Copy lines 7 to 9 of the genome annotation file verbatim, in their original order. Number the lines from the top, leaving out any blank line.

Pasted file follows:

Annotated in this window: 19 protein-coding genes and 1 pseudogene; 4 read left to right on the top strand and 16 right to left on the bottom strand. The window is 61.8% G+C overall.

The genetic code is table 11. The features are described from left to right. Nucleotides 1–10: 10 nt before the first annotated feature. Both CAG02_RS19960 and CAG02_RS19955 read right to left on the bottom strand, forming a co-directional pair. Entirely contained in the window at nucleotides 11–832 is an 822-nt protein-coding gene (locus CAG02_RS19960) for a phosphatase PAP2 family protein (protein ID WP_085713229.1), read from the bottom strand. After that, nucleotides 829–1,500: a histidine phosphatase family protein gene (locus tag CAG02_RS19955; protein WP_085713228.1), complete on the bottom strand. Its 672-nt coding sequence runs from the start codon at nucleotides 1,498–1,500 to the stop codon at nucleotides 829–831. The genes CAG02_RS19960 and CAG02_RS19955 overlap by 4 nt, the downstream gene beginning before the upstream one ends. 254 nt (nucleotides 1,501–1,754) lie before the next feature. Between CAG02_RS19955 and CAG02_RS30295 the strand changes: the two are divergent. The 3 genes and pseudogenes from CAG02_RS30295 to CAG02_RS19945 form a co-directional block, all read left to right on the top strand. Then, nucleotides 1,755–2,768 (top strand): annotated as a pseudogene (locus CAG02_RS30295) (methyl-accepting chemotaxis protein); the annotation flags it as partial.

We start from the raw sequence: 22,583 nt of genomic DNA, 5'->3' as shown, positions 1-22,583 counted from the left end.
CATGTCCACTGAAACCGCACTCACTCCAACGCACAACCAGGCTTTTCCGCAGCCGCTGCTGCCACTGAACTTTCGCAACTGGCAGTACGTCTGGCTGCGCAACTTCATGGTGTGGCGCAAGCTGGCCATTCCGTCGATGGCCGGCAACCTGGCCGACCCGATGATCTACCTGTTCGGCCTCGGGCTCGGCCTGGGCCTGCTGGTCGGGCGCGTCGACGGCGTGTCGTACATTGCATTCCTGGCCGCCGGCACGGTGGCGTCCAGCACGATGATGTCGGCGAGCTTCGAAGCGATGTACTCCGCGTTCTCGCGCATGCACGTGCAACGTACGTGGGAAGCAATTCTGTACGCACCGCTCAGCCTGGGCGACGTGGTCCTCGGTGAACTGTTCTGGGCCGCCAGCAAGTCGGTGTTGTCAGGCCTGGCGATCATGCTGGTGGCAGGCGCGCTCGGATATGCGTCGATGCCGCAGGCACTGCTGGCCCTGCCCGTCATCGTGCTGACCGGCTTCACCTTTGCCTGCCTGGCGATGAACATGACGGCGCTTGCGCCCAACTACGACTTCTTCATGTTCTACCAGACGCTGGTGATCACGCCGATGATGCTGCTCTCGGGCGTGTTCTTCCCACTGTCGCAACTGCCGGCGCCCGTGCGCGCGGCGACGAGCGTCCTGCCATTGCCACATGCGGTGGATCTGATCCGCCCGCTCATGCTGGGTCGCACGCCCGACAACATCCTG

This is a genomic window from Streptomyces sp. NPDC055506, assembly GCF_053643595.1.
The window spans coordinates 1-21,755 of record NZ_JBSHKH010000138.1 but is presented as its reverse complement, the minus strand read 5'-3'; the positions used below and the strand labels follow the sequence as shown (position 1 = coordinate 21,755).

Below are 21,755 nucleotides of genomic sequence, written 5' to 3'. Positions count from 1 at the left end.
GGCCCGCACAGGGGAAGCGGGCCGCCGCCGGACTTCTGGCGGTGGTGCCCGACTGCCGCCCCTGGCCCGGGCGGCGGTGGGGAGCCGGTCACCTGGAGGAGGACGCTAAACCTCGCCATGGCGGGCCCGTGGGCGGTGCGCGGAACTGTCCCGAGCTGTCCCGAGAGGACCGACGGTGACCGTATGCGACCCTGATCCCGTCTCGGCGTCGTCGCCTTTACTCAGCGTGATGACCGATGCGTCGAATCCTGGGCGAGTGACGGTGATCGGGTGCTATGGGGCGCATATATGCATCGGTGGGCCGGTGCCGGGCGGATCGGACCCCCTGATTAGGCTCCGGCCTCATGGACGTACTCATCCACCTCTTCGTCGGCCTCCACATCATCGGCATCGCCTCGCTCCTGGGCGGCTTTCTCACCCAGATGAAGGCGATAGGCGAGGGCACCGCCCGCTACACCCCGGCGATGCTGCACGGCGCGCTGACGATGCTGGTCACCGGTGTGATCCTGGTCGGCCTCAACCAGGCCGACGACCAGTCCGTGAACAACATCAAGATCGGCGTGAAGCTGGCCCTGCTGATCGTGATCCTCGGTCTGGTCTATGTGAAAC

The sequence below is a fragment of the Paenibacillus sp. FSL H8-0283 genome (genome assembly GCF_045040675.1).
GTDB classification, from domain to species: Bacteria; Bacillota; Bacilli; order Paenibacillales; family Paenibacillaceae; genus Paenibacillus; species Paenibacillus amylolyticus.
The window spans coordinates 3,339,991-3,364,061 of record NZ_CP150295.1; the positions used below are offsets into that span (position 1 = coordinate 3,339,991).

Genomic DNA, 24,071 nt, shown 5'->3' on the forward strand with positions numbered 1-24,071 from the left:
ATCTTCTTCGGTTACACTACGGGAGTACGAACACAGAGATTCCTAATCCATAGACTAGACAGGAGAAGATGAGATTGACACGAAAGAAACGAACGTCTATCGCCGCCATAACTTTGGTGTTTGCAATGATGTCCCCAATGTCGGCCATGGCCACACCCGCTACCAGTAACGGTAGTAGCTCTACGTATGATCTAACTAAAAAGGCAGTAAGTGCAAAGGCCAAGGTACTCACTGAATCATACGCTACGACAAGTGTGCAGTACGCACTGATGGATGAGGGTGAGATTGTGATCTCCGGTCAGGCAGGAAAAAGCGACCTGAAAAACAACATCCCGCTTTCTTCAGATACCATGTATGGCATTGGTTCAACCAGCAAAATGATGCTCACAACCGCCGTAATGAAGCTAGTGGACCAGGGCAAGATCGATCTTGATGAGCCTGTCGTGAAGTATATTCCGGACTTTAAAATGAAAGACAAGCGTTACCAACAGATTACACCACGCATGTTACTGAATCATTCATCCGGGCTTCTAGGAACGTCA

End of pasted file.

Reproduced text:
Below are 21,755 nucleotides of genomic sequence, written 5' to 3'. Positions count from 1 at the left end.
GGCCCGCACAGGGGAAGCGGGCCGCCGCCGGACTTCTGGCGGTGGTGCCCGACTGCCGCCCCTGGCCCGGGCGGCGGTGGGGAGCCGGTCACCTGGAGGAGGACGCTAAACCTCGCCATGGCGGGCCCGTGGGCGGTGCGCGGAACTGTCCCGAGCTGTCCCGAGAGGACCGACGGTGACCGTATGCGACCCTGATCCCGTCTCGGCGTCGTCGCCTTTACTCAGCGTGATGACCGATGCGTCGAATCCTGGGCGAGTGACGGTGATCGGGTGCTATGGGGCGCATATATGCATCGGTGGGCCGGTGCCGGGCGGATCGGACCCCCTGATTAGGCTCCGGCCTCATGGACGTACTCATCCACCTCTTCGTCGGCCTCCACATCATCGGCATCGCCTCGCTCCTGGGCGGCTTTCTCACCCAGATGAAGGCGATAGGCGAGGGCACCGCCCGCTACACCCCGGCGATGCTGCACGGCGCGCTGACGATGCTGGTCACCGGTGTGATCCTGGTCGGCCTCAACCAGGCCGACGACCAGTCCGTGAACAACATCAAGATCGGCGTGAAGCTGGCCCTGCTGATCGTGATCCTCGGTCTGGTCTATGTGAAAC

The sequence below is a fragment of the Paenibacillus sp. FSL H8-0283 genome (genome assembly GCF_045040675.1).